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CSE professor initiates data mining conference’s first-ever ‘Earth Day’

University of Minnesota Professor Vipin Kumar is rallying big data experts around climate change

MINNEAPOLIS/ST. PAUL (08/05/2019) — Vipin Kumar has spent years using data to track climate change. Now, the University of Minnesota College of Science and Engineering professor is helping to bring an environmental angle to the 2019 Conference on Knowledge Discovery and Data Mining (KDD), hosted by the Association for Computing Machinery this week in Anchorage, Alaska.

The international conference brings together industry leaders and researchers from multiple data-related disciplines to explore and discuss new findings in their fields. For the first time, this year’s KDD conference will include an Earth Day, focused on facilitating conversation about climate change in the data science community.

Kumar, who is a Regents Professor and William Norris Chair of the Department of Computer Science and Engineering, is co-general chair of 2019 KDD conference and played a key role in the decision to include an Earth Day. He recently completed his own five-year study of climate change using a data-driven approach, which was funded by a $10 million National Science Foundation grant.

The computing field has already contributed greatly to climate science by providing software to better model the earth’s systems and environment.

“One of the biggest contributions of computing so far…has been in providing the computing software and the computing architectures that are used to simulate the earth system and its environment,” Kumar told the news outlet Datanami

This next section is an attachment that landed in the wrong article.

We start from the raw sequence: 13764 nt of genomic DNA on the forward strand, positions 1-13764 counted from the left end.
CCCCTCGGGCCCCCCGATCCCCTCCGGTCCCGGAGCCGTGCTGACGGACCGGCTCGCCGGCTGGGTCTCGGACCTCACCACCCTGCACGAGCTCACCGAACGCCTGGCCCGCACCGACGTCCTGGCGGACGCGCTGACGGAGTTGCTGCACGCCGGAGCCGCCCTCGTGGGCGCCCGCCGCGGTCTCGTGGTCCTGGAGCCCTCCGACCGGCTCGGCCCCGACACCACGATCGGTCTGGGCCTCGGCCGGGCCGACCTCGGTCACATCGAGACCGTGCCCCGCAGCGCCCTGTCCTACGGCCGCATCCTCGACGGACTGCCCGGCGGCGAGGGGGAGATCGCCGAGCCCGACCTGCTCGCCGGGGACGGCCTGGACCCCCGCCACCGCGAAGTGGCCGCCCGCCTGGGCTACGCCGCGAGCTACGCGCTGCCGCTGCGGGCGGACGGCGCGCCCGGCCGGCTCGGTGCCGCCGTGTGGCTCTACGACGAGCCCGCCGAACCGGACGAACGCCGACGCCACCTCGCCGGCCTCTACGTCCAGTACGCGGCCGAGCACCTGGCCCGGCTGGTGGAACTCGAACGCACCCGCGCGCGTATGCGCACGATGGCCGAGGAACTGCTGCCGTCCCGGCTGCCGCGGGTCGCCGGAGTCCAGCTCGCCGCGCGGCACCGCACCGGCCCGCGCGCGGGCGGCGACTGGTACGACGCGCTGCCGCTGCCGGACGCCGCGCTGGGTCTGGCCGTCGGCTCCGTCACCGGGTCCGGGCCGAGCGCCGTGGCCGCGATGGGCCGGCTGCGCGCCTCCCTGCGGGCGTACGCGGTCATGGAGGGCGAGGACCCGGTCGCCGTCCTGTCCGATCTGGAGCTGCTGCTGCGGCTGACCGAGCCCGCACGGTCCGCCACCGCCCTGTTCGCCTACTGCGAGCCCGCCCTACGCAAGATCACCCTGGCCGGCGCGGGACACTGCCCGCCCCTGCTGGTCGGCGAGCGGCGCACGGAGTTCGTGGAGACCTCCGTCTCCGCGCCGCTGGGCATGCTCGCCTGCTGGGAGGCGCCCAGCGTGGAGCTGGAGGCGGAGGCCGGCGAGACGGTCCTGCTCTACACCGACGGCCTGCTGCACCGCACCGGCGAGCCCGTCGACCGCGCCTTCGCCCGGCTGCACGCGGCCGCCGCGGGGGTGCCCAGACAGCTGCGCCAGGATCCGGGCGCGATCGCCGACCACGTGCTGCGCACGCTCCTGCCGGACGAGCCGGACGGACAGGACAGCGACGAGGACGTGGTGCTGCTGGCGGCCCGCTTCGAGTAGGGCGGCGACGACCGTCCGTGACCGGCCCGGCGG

However, significant gaps still remain. Kumar sees this as an opportunity for data scientists to bridge those gaps using new methodologies. Researchers in fields like data mining, knowledge discovery and machine learning now have the chance to tackle the grand challenge of climate change from a different angle.

“Broadly speaking, the fields of data mining, data science, knowledge discovery and machine learning [have] evolved tremendously over the period of the last four or five decades,” he explained in the Datanami interview. “The confluence of all of the advances are showing promise to fill the gaps [in climate science] that people have not been able to fill. This is not something that a computer scientist is saying—this is something you will hear more and more from the climate science community.” 

Kumar said there’s a tremendous excitement that these technologies have a big role to play in solving climate change problems.

“There is so much that the KDD community can do to answer these challenges,” he added.

In addition to Kumar, University of Minnesota Computer Science and Engineering Professor George Karypis is serving as co-program chair for the ACM KDD conference and Professor Shashi Shekhar is serving as one of the chairs of the conference's Earth Day.

For more information, visit the ACM KDD 2019 Conference on Knowledge Discovery and Data Mining website.

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